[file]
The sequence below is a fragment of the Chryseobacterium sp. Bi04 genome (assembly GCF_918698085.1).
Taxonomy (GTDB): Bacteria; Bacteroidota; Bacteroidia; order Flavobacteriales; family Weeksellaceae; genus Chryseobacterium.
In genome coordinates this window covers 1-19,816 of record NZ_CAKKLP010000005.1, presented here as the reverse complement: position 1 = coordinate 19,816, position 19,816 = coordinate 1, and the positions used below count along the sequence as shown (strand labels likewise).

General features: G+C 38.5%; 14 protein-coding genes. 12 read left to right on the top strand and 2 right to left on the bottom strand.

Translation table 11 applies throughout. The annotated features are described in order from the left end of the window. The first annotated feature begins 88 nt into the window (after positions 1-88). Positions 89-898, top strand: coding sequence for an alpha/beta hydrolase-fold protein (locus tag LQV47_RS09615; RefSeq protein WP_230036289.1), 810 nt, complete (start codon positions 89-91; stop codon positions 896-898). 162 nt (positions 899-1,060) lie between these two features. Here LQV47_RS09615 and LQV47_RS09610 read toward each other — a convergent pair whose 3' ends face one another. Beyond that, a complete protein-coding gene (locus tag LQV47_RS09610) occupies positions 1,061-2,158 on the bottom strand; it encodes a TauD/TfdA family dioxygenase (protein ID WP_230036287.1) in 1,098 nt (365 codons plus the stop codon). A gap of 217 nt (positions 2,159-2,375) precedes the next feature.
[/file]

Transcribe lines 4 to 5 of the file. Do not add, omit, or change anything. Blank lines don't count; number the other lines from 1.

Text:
General features: G+C 38.5%; 14 protein-coding genes. 12 read left to right on the top strand and 2 right to left on the bottom strand.

Translation table 11 applies throughout. The annotated features are described in order from the left end of the window. The first annotated feature begins 88 nt into the window (after positions 1-88). Positions 89-898, top strand: coding sequence for an alpha/beta hydrolase-fold protein (locus tag LQV47_RS09615; RefSeq protein WP_230036289.1), 810 nt, complete (start codon positions 89-91; stop codon positions 896-898). 162 nt (positions 899-1,060) lie between these two features. Here LQV47_RS09615 and LQV47_RS09610 read toward each other — a convergent pair whose 3' ends face one another. Beyond that, a complete protein-coding gene (locus tag LQV47_RS09610) occupies positions 1,061-2,158 on the bottom strand; it encodes a TauD/TfdA family dioxygenase (protein ID WP_230036287.1) in 1,098 nt (365 codons plus the stop codon). A gap of 217 nt (positions 2,159-2,375) precedes the next feature.